Tag Archives: social impact

14 Jun 2018

We’re a B Corp!

We’re proud to share that we have just received confirmation that Impact Hub Seattle has been re-certified as a B Corporation for the third time since our first certification in 2014!

What are B Corporations?

B Corp is to business what Fair Trade certification is to coffee or USDA Organic certification is to milk. B Corps are for-profit companies certified by the nonprofit B Lab to meet rigorous standards of social and environmental performance, accountability, and transparency. Today, there is a growing community of more than 2,100 Certified B Corps from 50 countries and over 130 industries working together toward 1 unifying goal: to redefine success in business.

Why is it important that Impact Hub is a B Corporation?

To put it simply, we believe that business can be used as a force for social good, and we want to practice what we preach! There are tons of other good reasons too: to be leaders in a movement, to differentiate ourselves, and to better align our purchasing power with our values. The questions themselves challenge you to think differently about how to organize your business.

What does it take to become a B Corporation?

Take the assessment and see how you compare to other companies! Even if pursuing full certification isn’t your ultimate goal, taking the assessment can give you ideas on what it might take to become a better business for your workers, community and the environment. For example, encouraging your employees to participate in the community through volunteering or serving on a Board of a non-profit organization can increase your score, while also giving your company increased visibility, develop leadership skills of your employees and advance your own career.

Curious about serving on a board or starting a volunteer program for your employees? Talk to Seattle Works, an Impact Hub-based organization that is dedicated to connecting volunteers with service opportunities!

Here’s a sample question that you can find on the assessment:

Evey question is scored and weighed to add up to a total, where a score of 80 is the minimum to qualify. After the assessment, the B corp team reviews your answers and verifies the most critical questions in an interview.

How did Impact Hub’s score change between 2016 and 2018?

Great question! It’s a little tricky to answer because the assessment has evolved since 2016. This is the 4th iteration of the B corp assessment, and every iteration, the bar is raised. In the latest reassessment, we have been able to maintain our B corp status and raise our overall score by three points.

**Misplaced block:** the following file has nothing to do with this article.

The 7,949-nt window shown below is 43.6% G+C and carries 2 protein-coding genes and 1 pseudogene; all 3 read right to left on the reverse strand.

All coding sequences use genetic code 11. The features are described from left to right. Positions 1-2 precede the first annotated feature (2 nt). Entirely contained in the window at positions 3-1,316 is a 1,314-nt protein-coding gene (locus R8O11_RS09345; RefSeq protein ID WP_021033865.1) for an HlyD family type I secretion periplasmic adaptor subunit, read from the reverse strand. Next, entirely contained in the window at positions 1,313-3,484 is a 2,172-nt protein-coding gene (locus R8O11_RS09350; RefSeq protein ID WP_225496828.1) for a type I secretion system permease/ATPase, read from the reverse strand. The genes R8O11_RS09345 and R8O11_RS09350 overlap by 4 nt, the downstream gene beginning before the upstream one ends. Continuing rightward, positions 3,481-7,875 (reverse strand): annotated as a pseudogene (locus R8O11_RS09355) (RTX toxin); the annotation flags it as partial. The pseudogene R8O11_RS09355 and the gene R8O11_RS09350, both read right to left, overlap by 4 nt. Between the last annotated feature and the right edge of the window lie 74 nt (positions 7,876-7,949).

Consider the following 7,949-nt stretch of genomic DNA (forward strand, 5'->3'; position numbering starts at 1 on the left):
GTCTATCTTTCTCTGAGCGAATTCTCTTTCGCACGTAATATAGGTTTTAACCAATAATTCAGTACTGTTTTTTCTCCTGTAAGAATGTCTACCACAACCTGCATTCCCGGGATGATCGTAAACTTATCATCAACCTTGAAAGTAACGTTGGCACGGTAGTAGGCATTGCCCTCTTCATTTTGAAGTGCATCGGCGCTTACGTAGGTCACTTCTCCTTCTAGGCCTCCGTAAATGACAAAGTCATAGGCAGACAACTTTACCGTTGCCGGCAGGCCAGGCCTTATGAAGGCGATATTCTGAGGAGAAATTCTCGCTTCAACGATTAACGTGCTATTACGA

As Impact Hub, we make thoughtful choices about vendors, purposefully build a community of people that makes the world a better place through their work, have local board members and suppliers, have some basic sustainability measures in place for the building, and share all company information (such as financials) among our staff.

Having said that, we’re not, as B corp calls it, one of the ‘best for the world’ in any of these categories. And as you can see, we have some work to do when it comes to the Workers category. As an example, while we do offer our employees health insurance (dental/vision included), we are not yet in a position to offer retirement plans – but we want to get there! And ideally, we would be creating more jobs by growing our business faster. Finally, the thought of an employee-owned (or community owned!) business is also enticing and a step forward.

What other companies are B Corporations?

The B Corp movement continues to gain momentum globally, with high-profile companies like Patagonia, Althleta, Seventh Generation, Warby Parker, Dr. Bronners and Allbirds having received certification. In Washington State, we are are proud to support our fellow B Corps such as Starvation Alley Cranberries, Aslan Brewing, Finn River Cider and Snoqualmie Ice Cream – and right here at onsite at Impact Hub Seattle, we are in good company with members and tenants like Yin Yang NaturalsMilepost Consulting, RALLY and Natural Investments. You can also check out the list of companies that have been named “Best for the World” or search for a specific company on the B Corp website.

So what’s next for Impact Hub Seattle?

Taking the full assessment and going through the re-certification process is no small feat, so we’re definitely in “self-congratulation” mode right now, but we’re eager to continue the conversation within our team and our greater community about what we can do to continue to improve our score before 2020, and we’d like to encourage others to think about what they can do be become B’s too.

If you have questions about our experience, reach out to Kristian Bolk, our Managing Director who led our re-certification process! If you are interested in seeing our full assessment, let us know. We’re happy to help you prepare for your own.

11 Jun 2018

Mapping Seattle’s Social Innovation Ecosystem

Announcing a new Impact Hub Seattle initiative – download our full plan

Since Impact Hub Seattle was founded over 5 years ago, we’ve learned that the gap between what is possible in terms of social innovation in Seattle and our day-to-day reality is baffling. The outcomes and innovation as a result of passion, money and effort being spent are underwhelming, as can be observed on a daily basis with people experiencing homelessness just outside our windows.

We believe that the answer to these challenges is a shift in mindset that leads to more collaboration and innovation across boundaries. We don’t need smarter individuals or new technological solutions, but a more effective way to coordinate our resources, efforts and financial meansImpact Hub is uniquely situated to take up the role of the convener and facilitator of this approach. Not only do we have a neutral space and credibility as part of a global network of change-makers, our network connects the worlds of community organizing, funding, government, entrepreneurship and foundations.

Impact Hub has partnered with Tina Maloney and Perennial Leadership to design and lead this effort. Over the next months, we are testing the waters to see what this approach could look like. We will explore Seattle’s social innovation ecosystem and how we can address our most complex social challenges, using the tools of design- and systems thinking.

In the first phase, we plan to host the following sessions: